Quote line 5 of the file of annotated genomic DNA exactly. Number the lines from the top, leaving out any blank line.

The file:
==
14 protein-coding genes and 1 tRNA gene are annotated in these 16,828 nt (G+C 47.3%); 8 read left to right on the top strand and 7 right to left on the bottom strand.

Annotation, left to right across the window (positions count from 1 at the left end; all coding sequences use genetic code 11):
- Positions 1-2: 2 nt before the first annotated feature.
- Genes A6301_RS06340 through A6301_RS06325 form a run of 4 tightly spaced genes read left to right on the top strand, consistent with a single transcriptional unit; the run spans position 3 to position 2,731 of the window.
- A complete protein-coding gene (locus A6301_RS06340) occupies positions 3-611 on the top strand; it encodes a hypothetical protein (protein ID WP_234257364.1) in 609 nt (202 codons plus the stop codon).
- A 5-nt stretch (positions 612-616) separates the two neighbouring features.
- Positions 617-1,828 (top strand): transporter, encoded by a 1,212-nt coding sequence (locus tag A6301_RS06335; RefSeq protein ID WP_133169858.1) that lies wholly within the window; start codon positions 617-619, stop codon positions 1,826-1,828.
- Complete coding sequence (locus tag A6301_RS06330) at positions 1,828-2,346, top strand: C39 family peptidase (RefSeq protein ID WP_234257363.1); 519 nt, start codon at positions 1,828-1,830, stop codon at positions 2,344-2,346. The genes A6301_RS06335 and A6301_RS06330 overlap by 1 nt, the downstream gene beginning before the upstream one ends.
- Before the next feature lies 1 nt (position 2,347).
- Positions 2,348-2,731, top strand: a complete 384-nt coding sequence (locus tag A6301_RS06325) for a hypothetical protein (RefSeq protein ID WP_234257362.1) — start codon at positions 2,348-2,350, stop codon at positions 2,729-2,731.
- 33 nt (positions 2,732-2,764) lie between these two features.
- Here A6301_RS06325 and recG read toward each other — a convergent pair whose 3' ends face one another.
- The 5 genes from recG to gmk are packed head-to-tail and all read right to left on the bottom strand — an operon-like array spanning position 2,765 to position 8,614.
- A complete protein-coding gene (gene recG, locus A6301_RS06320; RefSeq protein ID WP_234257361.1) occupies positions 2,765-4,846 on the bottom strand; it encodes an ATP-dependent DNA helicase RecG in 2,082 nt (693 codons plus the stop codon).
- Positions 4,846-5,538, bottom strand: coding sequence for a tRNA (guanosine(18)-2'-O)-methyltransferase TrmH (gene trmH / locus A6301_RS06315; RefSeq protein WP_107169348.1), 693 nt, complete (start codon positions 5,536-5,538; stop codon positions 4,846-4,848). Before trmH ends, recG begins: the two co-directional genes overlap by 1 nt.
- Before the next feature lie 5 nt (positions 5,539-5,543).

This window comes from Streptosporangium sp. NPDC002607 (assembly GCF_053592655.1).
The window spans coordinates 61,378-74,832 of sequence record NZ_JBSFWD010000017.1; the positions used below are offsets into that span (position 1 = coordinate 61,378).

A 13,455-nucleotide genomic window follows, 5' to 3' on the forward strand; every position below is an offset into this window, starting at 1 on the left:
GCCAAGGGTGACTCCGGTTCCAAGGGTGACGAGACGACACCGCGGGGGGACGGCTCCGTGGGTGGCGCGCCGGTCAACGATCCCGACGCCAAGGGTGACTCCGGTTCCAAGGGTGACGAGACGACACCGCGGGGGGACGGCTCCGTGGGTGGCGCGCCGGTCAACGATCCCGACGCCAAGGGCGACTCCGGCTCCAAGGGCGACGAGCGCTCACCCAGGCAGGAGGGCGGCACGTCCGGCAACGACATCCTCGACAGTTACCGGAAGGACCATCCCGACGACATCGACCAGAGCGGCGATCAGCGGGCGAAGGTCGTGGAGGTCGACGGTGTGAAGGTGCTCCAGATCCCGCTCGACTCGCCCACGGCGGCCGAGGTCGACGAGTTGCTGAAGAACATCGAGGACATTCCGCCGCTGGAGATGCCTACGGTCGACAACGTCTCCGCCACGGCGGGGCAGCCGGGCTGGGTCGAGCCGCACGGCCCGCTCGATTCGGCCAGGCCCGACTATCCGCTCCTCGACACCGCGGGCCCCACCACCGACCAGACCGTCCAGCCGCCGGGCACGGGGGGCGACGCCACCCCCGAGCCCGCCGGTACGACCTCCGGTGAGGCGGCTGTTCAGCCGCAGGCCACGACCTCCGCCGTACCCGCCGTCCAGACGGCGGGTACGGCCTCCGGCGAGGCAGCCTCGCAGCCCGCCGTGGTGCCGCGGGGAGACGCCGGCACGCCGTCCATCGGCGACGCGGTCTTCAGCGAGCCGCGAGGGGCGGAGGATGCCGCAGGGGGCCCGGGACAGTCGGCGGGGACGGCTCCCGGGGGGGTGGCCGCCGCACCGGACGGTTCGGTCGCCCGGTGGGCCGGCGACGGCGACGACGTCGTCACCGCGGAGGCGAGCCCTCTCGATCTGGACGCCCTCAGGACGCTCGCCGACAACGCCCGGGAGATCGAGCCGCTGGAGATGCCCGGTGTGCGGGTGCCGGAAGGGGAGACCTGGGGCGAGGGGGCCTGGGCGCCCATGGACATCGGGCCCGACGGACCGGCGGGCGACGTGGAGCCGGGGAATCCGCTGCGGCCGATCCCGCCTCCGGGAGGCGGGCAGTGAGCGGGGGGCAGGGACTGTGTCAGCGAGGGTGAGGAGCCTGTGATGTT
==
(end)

- A complete protein-coding gene (locus A6301_RS06340) occupies positions 3-611 on the top strand; it encodes a hypothetical protein (protein ID WP_234257364.1) in 609 nt (202 codons plus the stop codon).